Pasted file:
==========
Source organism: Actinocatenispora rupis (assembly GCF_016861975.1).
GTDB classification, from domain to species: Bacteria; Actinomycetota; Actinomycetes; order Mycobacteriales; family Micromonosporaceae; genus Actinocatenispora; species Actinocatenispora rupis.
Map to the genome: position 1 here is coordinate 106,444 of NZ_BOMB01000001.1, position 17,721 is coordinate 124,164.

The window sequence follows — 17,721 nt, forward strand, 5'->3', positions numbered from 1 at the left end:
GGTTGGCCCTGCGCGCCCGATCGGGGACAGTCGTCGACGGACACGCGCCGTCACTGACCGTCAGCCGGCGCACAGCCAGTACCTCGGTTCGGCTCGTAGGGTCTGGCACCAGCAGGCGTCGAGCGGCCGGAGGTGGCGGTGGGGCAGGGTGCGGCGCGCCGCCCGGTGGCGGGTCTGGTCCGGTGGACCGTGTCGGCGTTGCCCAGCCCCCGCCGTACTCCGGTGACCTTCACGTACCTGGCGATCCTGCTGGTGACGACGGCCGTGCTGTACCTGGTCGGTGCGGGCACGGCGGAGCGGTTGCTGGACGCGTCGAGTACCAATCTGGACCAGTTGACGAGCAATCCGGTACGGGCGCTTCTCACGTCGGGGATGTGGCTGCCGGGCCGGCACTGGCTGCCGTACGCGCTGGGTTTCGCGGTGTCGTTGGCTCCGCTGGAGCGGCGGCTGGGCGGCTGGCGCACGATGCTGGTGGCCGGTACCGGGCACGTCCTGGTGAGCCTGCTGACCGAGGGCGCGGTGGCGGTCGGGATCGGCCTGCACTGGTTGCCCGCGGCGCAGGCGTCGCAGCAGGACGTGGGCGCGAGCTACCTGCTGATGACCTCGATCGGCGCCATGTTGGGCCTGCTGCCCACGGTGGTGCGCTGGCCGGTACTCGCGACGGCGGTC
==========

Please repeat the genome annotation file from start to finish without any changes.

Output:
Source organism: Actinocatenispora rupis (assembly GCF_016861975.1).
GTDB classification, from domain to species: Bacteria; Actinomycetota; Actinomycetes; order Mycobacteriales; family Micromonosporaceae; genus Actinocatenispora; species Actinocatenispora rupis.
Map to the genome: position 1 here is coordinate 106,444 of NZ_BOMB01000001.1, position 17,721 is coordinate 124,164.

The window sequence follows — 17,721 nt, forward strand, 5'->3', positions numbered from 1 at the left end:
GGTTGGCCCTGCGCGCCCGATCGGGGACAGTCGTCGACGGACACGCGCCGTCACTGACCGTCAGCCGGCGCACAGCCAGTACCTCGGTTCGGCTCGTAGGGTCTGGCACCAGCAGGCGTCGAGCGGCCGGAGGTGGCGGTGGGGCAGGGTGCGGCGCGCCGCCCGGTGGCGGGTCTGGTCCGGTGGACCGTGTCGGCGTTGCCCAGCCCCCGCCGTACTCCGGTGACCTTCACGTACCTGGCGATCCTGCTGGTGACGACGGCCGTGCTGTACCTGGTCGGTGCGGGCACGGCGGAGCGGTTGCTGGACGCGTCGAGTACCAATCTGGACCAGTTGACGAGCAATCCGGTACGGGCGCTTCTCACGTCGGGGATGTGGCTGCCGGGCCGGCACTGGCTGCCGTACGCGCTGGGTTTCGCGGTGTCGTTGGCTCCGCTGGAGCGGCGGCTGGGCGGCTGGCGCACGATGCTGGTGGCCGGTACCGGGCACGTCCTGGTGAGCCTGCTGACCGAGGGCGCGGTGGCGGTCGGGATCGGCCTGCACTGGTTGCCCGCGGCGCAGGCGTCGCAGCAGGACGTGGGCGCGAGCTACCTGCTGATGACCTCGATCGGCGCCATGTTGGGCCTGCTGCCCACGGTGGTGCGCTGGCCGGTACTCGCGACGGCGGTC